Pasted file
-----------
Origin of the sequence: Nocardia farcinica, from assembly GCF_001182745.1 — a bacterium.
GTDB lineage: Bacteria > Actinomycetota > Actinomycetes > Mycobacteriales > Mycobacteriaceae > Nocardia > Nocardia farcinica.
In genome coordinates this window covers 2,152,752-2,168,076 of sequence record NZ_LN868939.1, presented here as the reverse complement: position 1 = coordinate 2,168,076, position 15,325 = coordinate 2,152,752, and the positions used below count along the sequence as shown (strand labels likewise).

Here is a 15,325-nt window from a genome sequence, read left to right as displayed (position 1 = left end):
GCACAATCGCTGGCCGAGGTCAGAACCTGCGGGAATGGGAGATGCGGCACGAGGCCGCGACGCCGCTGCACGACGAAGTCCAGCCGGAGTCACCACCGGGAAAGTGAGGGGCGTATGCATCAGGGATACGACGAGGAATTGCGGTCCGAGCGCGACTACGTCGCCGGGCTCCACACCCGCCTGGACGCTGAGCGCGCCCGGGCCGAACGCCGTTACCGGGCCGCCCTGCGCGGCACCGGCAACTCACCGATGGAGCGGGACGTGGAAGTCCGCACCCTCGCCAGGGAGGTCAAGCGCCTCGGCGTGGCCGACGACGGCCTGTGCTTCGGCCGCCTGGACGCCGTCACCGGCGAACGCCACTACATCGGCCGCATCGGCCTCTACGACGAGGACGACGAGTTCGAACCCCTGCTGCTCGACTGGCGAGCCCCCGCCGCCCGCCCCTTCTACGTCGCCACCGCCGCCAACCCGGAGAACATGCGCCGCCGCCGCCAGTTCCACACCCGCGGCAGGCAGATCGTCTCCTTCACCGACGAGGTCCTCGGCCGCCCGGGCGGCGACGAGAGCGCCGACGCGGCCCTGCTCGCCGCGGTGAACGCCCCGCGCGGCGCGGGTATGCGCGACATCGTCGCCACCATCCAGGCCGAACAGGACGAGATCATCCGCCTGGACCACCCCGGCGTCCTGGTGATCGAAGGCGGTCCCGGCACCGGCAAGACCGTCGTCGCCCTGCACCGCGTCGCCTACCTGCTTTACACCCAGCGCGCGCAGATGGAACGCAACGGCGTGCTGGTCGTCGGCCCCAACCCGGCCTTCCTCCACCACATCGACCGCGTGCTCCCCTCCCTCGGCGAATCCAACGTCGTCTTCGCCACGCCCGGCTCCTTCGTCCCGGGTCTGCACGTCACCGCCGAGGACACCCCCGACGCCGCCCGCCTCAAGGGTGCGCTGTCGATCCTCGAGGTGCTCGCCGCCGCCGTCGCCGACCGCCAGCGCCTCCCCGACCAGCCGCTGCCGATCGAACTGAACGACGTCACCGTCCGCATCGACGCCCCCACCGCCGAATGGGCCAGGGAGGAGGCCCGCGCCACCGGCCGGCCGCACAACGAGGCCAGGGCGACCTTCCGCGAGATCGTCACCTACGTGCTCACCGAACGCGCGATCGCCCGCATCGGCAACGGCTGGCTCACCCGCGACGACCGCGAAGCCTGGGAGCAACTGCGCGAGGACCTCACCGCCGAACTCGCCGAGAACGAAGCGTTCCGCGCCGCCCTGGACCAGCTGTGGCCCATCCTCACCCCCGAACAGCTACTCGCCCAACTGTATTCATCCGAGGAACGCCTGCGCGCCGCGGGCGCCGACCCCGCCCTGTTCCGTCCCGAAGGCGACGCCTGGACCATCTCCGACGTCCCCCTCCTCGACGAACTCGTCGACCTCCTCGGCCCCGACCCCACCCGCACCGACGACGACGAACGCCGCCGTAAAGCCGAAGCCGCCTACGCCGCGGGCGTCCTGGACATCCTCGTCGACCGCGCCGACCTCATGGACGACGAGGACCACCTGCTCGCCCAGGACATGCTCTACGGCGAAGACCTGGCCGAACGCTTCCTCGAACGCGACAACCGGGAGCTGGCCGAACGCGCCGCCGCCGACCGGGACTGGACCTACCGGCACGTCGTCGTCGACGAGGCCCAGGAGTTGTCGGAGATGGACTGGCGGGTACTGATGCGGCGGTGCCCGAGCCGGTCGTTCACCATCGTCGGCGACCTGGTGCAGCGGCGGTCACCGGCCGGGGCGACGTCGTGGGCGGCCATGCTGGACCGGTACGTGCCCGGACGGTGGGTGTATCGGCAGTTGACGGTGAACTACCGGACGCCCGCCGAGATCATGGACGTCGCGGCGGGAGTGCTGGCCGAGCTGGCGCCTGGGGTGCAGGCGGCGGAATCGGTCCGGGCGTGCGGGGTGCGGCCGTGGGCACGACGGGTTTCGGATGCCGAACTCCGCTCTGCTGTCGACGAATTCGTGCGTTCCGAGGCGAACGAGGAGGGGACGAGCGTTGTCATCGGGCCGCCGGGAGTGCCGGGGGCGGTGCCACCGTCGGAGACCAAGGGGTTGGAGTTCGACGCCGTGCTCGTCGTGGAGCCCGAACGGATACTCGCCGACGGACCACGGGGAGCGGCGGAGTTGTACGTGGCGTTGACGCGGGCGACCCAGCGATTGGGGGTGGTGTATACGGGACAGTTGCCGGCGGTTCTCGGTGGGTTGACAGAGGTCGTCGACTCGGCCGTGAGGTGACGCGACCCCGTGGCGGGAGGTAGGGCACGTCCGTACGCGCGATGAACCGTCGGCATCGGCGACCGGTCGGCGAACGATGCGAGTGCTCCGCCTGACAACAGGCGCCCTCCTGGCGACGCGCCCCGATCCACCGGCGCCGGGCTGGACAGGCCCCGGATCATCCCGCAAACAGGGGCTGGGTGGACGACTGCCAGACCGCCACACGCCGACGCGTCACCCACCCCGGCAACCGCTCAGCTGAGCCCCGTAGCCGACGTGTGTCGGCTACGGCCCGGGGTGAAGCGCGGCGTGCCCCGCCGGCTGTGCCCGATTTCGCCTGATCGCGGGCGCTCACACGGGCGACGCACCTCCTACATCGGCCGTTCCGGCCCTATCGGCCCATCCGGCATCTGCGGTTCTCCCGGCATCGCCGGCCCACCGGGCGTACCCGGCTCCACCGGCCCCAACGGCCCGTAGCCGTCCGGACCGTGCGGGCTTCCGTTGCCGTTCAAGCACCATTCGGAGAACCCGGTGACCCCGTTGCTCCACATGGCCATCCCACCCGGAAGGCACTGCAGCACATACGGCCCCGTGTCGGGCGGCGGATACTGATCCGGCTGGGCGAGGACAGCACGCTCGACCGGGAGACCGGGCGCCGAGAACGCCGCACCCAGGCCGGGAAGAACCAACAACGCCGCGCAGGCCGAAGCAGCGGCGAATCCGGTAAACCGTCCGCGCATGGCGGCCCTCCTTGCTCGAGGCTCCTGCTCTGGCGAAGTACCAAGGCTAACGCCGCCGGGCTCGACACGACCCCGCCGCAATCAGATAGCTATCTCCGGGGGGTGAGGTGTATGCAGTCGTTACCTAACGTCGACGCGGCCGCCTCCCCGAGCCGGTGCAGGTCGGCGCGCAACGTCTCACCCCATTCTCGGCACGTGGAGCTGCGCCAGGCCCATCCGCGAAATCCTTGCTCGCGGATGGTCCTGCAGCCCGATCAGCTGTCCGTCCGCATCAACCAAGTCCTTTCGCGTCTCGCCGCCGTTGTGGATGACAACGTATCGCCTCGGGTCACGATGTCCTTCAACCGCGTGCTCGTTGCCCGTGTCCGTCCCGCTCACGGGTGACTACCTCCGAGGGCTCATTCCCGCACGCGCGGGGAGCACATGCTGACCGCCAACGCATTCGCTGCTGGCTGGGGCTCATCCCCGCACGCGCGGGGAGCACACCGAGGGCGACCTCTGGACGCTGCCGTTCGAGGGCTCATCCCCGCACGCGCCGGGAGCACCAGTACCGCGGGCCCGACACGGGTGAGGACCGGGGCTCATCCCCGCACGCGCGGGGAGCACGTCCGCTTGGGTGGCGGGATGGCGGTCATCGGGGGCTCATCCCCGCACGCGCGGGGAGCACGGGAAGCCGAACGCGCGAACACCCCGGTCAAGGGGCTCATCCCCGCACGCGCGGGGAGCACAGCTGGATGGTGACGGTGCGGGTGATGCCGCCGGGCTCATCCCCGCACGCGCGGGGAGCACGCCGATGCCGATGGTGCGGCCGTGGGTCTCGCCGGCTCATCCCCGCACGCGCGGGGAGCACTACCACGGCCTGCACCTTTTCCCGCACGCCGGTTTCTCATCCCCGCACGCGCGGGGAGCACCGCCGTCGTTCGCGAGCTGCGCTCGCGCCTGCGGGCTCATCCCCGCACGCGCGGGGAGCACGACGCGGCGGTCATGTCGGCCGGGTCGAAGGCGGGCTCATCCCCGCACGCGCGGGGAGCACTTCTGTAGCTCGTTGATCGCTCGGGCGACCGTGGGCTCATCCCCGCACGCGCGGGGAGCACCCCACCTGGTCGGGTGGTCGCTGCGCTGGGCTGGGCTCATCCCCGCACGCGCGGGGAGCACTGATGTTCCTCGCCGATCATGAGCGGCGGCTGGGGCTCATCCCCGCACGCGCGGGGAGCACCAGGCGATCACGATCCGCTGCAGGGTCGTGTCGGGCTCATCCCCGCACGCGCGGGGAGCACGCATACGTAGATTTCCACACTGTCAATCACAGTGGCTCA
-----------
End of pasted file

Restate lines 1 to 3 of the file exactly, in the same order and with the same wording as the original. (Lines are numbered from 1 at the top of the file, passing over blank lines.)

Origin of the sequence: Nocardia farcinica, from assembly GCF_001182745.1 — a bacterium.
GTDB lineage: Bacteria > Actinomycetota > Actinomycetes > Mycobacteriales > Mycobacteriaceae > Nocardia > Nocardia farcinica.
In genome coordinates this window covers 2,152,752-2,168,076 of sequence record NZ_LN868939.1, presented here as the reverse complement: position 1 = coordinate 2,168,076, position 15,325 = coordinate 2,152,752, and the positions used below count along the sequence as shown (strand labels likewise).